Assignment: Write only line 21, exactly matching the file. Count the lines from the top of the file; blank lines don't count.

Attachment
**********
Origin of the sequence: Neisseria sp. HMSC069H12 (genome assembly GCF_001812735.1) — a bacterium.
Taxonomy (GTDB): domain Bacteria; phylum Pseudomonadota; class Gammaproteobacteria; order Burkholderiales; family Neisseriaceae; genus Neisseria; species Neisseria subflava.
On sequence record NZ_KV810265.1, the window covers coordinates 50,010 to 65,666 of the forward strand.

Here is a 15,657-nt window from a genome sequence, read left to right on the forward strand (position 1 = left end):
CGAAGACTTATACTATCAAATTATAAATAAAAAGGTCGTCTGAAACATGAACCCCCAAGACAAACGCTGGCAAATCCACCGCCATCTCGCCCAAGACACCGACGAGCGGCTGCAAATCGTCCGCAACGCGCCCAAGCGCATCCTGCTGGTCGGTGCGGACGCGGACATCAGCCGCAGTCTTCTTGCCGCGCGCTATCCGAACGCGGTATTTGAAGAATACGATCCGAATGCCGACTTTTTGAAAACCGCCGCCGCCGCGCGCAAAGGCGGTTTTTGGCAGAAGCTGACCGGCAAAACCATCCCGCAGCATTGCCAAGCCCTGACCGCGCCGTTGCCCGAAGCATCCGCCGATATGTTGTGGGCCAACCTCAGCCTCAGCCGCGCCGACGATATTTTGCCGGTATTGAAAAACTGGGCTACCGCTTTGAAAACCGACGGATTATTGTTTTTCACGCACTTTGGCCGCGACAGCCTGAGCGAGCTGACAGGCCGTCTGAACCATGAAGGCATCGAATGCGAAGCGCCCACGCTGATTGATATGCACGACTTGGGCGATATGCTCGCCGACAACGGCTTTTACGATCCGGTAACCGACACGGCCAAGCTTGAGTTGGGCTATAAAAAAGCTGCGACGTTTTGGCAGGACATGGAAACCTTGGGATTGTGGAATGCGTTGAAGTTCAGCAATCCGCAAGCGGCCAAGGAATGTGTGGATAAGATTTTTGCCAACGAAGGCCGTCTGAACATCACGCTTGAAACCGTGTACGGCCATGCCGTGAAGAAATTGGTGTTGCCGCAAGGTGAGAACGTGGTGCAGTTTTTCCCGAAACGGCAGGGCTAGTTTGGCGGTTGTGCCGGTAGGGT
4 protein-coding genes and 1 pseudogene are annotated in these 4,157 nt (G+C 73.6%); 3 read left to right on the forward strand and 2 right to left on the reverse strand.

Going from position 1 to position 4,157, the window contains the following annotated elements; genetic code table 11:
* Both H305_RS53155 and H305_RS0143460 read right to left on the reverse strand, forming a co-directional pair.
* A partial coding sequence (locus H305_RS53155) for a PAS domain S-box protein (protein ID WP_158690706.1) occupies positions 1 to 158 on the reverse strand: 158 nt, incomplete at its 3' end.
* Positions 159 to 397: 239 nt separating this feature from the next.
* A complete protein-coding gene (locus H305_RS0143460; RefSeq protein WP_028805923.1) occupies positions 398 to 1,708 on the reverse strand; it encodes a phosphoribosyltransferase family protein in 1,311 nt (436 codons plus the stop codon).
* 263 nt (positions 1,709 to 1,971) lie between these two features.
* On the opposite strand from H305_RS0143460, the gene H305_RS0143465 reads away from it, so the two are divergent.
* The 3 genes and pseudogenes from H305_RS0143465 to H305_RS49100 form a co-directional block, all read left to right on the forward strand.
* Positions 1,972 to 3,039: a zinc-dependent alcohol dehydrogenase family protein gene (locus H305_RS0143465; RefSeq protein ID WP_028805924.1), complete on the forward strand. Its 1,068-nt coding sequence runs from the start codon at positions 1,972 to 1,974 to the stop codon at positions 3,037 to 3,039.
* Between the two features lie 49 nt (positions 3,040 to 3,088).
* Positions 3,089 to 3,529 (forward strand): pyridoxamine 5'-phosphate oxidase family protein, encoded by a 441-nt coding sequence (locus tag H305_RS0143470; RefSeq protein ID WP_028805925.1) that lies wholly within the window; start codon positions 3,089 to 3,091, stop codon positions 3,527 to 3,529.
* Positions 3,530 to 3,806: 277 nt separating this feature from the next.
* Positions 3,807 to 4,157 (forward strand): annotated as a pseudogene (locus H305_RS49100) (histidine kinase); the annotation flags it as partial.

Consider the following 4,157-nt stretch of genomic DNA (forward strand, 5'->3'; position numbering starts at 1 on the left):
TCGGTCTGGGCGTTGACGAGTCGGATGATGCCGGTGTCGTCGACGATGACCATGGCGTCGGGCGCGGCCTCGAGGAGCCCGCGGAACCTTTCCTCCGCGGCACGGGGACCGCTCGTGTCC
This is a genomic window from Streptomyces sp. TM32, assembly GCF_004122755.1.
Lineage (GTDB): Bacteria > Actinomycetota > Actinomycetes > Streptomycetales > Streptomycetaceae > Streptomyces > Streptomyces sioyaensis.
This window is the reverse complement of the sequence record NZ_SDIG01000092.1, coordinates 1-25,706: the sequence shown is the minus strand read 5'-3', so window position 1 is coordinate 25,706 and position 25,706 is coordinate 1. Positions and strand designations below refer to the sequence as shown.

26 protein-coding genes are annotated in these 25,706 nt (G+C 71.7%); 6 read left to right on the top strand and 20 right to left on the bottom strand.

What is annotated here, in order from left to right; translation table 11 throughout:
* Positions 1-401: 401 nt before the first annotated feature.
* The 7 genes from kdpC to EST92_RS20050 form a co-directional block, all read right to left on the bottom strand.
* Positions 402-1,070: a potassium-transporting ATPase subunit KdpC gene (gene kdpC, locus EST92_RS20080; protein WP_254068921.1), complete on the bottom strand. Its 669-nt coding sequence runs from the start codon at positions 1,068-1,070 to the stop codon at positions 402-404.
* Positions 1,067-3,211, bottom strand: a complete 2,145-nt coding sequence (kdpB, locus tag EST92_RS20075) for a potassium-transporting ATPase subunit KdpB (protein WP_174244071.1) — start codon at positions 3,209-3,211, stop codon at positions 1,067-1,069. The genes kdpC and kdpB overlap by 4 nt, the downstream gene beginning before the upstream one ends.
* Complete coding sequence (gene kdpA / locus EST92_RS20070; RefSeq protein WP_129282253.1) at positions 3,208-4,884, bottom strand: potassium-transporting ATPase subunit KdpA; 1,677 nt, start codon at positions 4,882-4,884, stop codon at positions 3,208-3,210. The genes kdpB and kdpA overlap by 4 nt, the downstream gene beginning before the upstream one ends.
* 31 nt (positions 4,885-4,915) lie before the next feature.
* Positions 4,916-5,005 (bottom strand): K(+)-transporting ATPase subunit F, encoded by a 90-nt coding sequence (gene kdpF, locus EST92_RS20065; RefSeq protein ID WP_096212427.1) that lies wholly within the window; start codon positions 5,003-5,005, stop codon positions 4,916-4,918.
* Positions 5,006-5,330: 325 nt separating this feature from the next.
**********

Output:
TCGGTCTGGGCGTTGACGAGTCGGATGATGCCGGTGTCGTCGACGATGACCATGGCGTCGGGCGCGGCCTCGAGGAGCCCGCGGAACCTTTCCTCCGCGGCACGGGGACCGCTCGTGTCC